Game releases are getting too complicated

Dusty Ricketts

Taken as a whole, I much prefer today's video games to those that came out 10, 20 or 30 years ago. They control better, the storytelling has improved drastically and they look amazing.

One of the more recent changes in the industry that I'm not a fan of, though, is how game studios are releasing their biggest games nowadays.

A game used to come out on a certain date. You could buy it and start playing it, and continue to play it as much as you wanted or until Mom said it was time to go to bed.

Unfortunately, that's not the case any longer. Game releases have gotten a lot more complicated.

One of the biggest releases in early 2019 is "Anthem," the newest game from the "Mass Effect" developers at EA's BioWare studio. EA has made the game's release so complicated that it had to release a chart to show all the options.

"Anthem" comes out for everyone to play on PC, Xbox One and PlayStation 4 on Feb. 22. But if you play on PC and you're a subscriber of EA's $15-a-month Origin Access Premier service, you get full unlimited access to the game Feb. 15. If you're a subscriber of the basic Origin Access service, which is $5 a month and available on PC and Xbox One but not PS4, you also get to play "Anthem" on Feb. 15, but you'll be limited to only playing the game for 10 hours in that first week (after Feb. 22, the time limit restriction is removed).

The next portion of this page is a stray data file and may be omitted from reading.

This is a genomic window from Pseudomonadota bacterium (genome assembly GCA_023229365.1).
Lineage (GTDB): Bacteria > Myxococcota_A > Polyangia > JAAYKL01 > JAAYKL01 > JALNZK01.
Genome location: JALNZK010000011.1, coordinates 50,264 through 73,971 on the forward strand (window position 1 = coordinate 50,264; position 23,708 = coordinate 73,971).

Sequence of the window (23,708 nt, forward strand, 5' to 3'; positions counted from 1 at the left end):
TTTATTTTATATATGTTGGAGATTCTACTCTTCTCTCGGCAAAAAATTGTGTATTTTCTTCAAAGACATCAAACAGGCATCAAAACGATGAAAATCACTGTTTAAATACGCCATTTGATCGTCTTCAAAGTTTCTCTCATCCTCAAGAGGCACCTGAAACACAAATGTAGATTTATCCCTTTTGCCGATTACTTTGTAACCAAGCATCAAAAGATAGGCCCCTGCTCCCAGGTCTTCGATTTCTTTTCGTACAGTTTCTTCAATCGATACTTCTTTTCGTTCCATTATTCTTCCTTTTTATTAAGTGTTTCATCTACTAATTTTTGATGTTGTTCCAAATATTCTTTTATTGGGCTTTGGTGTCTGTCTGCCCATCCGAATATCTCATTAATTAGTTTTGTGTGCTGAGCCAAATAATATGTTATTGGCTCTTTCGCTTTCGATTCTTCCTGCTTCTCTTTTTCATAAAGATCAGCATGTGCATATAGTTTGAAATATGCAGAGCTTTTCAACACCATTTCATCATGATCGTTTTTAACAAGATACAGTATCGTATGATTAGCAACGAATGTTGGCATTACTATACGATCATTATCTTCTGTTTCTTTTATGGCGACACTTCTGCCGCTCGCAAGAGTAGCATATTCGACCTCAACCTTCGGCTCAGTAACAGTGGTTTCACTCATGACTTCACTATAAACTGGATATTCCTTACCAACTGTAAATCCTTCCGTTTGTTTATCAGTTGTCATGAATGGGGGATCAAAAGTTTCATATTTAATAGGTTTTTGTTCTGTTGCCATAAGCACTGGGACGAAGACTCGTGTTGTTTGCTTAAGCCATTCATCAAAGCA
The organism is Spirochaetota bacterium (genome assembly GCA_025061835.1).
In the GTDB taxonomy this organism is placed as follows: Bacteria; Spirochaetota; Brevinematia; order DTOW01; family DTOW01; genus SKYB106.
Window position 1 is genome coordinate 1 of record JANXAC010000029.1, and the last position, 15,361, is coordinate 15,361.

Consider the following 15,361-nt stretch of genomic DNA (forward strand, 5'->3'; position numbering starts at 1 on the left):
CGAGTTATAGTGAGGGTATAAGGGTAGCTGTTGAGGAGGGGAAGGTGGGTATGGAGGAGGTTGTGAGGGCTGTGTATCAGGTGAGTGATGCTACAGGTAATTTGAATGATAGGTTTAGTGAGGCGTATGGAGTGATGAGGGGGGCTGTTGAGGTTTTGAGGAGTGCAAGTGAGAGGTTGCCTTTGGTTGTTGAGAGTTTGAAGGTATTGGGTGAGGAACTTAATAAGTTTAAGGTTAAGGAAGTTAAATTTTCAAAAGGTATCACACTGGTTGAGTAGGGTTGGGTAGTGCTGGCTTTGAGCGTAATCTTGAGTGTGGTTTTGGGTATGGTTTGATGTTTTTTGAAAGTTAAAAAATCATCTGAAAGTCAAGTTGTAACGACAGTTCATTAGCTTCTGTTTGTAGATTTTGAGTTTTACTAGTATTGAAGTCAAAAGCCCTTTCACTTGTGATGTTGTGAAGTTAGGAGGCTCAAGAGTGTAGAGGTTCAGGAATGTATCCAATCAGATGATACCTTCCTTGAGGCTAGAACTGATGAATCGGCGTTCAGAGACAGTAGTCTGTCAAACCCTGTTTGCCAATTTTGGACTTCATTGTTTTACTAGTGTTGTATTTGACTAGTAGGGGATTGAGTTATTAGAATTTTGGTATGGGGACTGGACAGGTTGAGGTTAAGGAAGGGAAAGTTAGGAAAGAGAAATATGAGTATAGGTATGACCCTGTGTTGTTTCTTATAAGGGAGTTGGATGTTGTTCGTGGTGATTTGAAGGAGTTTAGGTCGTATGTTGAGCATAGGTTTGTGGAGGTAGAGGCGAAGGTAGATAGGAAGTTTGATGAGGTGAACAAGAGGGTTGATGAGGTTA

I do miss the days when a game would release on a certain day and you knew you could pick it up and start playing it immediately.

Another problem with today's game releases is that developers continue to work on the game even after it's "finished." So before you're able to start playing that new game you just purchased, you'll have first download the day one patch. Sometimes the patch is small, just fixing last-minute bugs that popped up. Usually, it's a pretty sizable download. The exception to this trend is Nintendo, which, with a few exceptions, releases its games complete and don't require a game update before it can be played.

Dusty Ricketts is the editor of The Destin Log and The Walton Sun newspapers and can be reached at He is currently playing "Star Wars Battlefront 2" and "Friday the 13th: The Game." You can find him to play online through his PlayStation Network ID, DustRAG316.